Great Wizarding Cakes for Harry Potter’s Birthday. Why settle for a torn piece of paper or receipt when you can have something way more exciting? These bookmarks are for readers who want to add some extra whimsy to their reading routine. Mental Floss has affiliate relationships with certain retailers and may receive a small percentage of any sale. But we only get commission on items you buy and don’t return, so we’re only happy if you’re happy. Thanks for helping us pay the bills! SPROUTS; $8. 1. 0These ingenious silicone markers don’t work like normal bookmarks.
Shaped like adorable sprouts, they fit inside your book and mark the exact line you’re at on the page. Because they’re made with a flexible material, you can close the book easily with the sprout inside and it will spring back to shape when you open the book again. The sprouts come in sets of six. For a little luck, check out the four- leaf clover iteration. Find it: Amazon. 2. BUTTERFLIES; $7. 7.
If you've ever wanted to have a real Disney princess moment, consider buying these bookmarks, which will make it look like butterflies have perched on your books. After slipping the flat part of the bookmark into your tome, the paper butterfly sits above the pages. The set comes with 1. Find it: Amazon. 3. CASSETTE TAPE; $9.
Music lovers will get a kick out of these bookmarks, which poke fun at a common problem we all experienced in the age before CDs: Tape getting yanked out of cassettes. But this time, the loose tape is meant to hold your place in the book, so you don’t have to worry about finding a pen to wind it back up. The cassette itself is magnetic and clips to whatever page you want to mark. Find it: Amazon. 4.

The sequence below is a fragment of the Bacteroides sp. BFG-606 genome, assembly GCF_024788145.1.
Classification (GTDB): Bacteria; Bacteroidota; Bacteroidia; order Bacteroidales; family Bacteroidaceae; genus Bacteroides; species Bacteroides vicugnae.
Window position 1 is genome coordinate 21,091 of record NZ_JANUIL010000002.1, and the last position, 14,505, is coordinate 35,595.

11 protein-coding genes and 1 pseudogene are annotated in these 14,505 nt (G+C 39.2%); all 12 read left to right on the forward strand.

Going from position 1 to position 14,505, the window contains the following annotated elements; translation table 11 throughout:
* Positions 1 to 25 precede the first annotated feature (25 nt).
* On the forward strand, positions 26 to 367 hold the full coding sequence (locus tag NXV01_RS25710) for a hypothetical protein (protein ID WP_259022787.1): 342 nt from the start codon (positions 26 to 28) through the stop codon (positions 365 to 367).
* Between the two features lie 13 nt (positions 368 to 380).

CROCODILE; $6. 9. These clever placeholders create the illusion that a crocodile is lurking on top of your book.
When you lift up this intimidating bookmark, it shows the reptile’s sharp teeth, warning others not to dare lose your place. If mammals are more your style, there is also a hippo option.)Find it: Amazon.
LAMP; $7. 9. 9Let this lamp- shaped bookmark illuminate where you left off. The lamp shape sits on top of the book while the yellow light- beam fits snuggly between the pages. It comes in three colors: white, red, and gray. Find it: Amazon. 6. LITERARY FEETRemember that scene in The Wizard of Oz when the house fell on the Wicked Witch of the East and only her feet stuck out? You can recreate that iconic movie scene with a bookmark. Even better, the design isn’t restricted to just the witch: You can get all kinds of famous book character feet to stick out of your book.
Just some of the literary legs available include Alice from Alice in Wonderland, Daenerys from A Song of Ice and Fire, and a Quidditch player from Harry Potter. There are also some non- book selections, like animals, ballerinas, and Yoda. Find it: Amazon. 7.
SKYLINESWhether you’re longing for a city or loving the one you’re in, you can celebrate the urban landscape with a skyline bookmark. The silhouette shapes include cities like Berlin, London, and Cleveland. Each bookmark is hand cut and laminated. Find it: Etsy. 8.
FOOD; $2. 3. 5. 0Let some of your favorite food keep your place. The plush bookmarks feature a slice of pizza, ice cream, coffee, and an ice cream sandwich. Find it: Amazon. 9. TRANSPORTATION; $5. Transformer Costumes For Adults Australia.
These adorable metal bookmarks look like teeny- tiny boats, cars, planes, scooters, and buses. Each bookmark is a clip that clings to a specific page.